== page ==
Computer programming literacy is increasingly understood as vital for participation in today’s global economy, but faces significant issues of access, representation, and equity. In response to information technologies that exacerbate existing disparities of gender, race, and class, the industry of coding education designed for women and underrepresented communities is growing rapidly. My dissertation, “Programming Women: Rhetorical Education, Literacy, and Coding,” analyzes contemporary programming literacy education for women and underrepresented groups through a rhetorical study deploying a mixed-methods approach. Grounded in an intersectional feminist theoretical framework, my research seeks to understand how coding literacy is understood, taught, and practiced in these contexts. In doing so, my research has the potential to enrich the already provocative theories of the rhetoricity of code through its focus on the material, social, and digital contexts where programming is taught and made.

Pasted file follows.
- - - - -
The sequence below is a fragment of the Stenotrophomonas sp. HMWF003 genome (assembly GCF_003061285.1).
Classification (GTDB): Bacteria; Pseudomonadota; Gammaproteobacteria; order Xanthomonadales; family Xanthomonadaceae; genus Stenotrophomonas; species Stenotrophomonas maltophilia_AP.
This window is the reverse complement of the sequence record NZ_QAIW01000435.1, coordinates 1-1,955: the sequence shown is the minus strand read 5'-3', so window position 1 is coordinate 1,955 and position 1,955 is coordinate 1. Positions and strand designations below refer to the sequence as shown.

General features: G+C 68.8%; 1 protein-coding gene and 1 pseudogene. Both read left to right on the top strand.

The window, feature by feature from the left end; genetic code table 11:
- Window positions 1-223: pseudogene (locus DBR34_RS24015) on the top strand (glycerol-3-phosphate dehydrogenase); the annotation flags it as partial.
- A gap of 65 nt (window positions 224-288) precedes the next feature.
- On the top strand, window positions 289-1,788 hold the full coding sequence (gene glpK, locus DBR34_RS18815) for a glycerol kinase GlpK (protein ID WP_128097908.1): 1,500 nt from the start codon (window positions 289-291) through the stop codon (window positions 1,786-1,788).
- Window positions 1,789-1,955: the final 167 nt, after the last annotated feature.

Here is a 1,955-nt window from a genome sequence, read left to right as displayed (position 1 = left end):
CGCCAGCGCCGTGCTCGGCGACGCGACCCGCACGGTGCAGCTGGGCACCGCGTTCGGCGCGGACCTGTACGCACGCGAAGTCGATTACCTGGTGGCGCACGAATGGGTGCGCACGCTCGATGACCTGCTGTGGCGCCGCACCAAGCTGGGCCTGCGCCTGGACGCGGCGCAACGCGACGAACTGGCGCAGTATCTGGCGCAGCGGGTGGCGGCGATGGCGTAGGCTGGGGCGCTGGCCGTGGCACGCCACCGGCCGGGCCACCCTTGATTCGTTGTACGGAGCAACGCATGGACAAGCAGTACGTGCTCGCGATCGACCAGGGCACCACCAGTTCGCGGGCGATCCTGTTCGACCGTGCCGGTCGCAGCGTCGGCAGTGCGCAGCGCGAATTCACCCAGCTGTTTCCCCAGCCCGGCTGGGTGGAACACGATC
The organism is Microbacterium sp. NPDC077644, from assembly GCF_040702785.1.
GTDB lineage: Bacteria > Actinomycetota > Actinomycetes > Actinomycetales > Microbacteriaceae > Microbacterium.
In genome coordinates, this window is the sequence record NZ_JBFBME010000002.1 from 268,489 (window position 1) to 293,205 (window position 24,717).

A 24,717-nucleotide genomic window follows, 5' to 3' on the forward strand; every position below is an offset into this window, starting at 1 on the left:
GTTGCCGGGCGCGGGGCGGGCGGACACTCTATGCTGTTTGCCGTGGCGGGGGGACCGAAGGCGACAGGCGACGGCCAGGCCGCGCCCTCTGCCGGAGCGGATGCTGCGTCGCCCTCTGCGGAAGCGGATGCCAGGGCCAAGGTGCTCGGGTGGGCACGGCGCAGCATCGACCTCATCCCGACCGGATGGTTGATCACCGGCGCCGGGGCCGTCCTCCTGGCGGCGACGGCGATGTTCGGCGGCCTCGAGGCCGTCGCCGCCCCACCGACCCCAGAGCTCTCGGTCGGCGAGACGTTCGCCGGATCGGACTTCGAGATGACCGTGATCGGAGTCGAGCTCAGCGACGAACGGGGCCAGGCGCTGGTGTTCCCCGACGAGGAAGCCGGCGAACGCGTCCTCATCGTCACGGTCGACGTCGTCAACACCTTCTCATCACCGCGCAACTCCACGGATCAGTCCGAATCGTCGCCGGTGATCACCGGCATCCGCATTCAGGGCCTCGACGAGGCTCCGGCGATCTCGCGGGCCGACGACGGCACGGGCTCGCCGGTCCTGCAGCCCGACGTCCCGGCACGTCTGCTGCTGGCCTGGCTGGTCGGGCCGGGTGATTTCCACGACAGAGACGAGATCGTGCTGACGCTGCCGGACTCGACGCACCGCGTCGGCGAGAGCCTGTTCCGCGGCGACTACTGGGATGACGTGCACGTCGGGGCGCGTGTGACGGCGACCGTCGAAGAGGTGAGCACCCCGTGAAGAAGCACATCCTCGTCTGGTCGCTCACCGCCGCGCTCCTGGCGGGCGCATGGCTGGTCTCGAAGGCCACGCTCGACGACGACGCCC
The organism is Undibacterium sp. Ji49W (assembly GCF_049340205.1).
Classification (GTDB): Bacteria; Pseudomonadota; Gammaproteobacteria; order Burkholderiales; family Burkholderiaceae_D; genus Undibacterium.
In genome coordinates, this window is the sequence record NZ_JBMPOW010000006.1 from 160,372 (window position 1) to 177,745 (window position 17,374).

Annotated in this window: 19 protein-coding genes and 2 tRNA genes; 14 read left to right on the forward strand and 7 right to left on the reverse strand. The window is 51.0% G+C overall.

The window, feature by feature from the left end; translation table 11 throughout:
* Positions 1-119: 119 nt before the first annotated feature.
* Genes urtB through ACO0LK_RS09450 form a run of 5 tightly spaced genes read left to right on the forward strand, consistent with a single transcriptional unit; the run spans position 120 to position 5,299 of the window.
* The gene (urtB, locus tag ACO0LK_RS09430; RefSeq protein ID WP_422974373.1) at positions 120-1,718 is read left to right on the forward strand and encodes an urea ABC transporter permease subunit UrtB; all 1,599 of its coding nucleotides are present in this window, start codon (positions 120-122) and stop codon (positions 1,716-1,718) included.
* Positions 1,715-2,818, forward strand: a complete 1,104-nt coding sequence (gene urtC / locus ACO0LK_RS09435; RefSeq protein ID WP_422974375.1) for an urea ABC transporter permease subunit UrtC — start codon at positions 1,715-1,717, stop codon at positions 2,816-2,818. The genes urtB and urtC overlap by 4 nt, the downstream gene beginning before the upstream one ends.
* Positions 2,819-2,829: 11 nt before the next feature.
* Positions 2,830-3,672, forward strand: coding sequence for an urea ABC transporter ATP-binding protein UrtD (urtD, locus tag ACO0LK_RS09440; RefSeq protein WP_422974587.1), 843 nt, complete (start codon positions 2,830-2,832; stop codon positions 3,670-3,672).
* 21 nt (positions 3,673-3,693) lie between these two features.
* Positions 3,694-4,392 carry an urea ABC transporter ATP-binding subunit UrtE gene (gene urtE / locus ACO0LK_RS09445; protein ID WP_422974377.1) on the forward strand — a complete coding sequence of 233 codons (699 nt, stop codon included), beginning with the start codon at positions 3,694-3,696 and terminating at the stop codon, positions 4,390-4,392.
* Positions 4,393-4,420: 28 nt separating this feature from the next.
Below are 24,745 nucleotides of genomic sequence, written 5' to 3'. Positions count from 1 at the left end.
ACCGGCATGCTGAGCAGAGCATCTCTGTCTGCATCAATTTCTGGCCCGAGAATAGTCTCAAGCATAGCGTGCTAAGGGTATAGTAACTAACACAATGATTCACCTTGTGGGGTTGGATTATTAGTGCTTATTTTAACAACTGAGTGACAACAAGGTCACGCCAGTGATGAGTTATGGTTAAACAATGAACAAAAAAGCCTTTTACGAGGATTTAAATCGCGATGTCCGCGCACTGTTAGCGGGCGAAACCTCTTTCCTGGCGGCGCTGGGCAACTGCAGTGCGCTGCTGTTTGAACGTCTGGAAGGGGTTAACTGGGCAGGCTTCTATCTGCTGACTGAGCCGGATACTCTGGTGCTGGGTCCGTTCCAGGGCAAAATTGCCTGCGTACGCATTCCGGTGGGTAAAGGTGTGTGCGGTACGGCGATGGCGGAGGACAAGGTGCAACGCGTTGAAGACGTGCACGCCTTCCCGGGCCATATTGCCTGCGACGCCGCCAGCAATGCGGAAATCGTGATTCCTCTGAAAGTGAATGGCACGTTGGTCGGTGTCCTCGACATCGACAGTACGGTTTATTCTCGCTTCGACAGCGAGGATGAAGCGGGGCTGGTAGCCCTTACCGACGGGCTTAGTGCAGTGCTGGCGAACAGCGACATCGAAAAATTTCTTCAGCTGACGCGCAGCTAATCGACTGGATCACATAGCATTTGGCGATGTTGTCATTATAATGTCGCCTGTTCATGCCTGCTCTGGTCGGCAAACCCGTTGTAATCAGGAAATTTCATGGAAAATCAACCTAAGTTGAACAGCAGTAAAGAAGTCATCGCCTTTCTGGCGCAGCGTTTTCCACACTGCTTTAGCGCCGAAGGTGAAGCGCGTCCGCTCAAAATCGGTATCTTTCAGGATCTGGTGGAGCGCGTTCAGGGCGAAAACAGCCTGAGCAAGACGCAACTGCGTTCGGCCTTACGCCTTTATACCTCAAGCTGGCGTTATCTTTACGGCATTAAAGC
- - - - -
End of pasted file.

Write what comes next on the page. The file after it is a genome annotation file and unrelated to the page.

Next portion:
Aaron Witcher

Though its primary sense refers to the flight of slaves from plantation spaces to forested and/or mountainous regions, marronage has grown in significance and meaning since the era of slavery and colonialism in Martinique. The term marronage, then, refers to a large gamut of resistance (political, cultural, memorial, or otherwise) whose dynamism renews its relevance and purchase even into the eras beyond slavery and indentured servitude. Drawing on the theoretical and poetical works of poet-philosopher Édouard Glissant, my dissertation, entitled “Tourner autour du Mahagony: Marooning poetics of Martinican literature,” explores how the dynamics of marronnage—notably flight, fugitivity, and re-membering—are taken up by a number of Martinican authors and translated into poetics that propose new, more marron articulations of Martinican (indeed, Caribbean) identity and history. The latter, like the acts of marronage that inform and inspire them, draw a portion of their animus from their relations to what Glissant calls entour, namely their natural and cultural “surroundings.” The work performed by these poetics points therefore to relational and ecological modes of being and re-membering.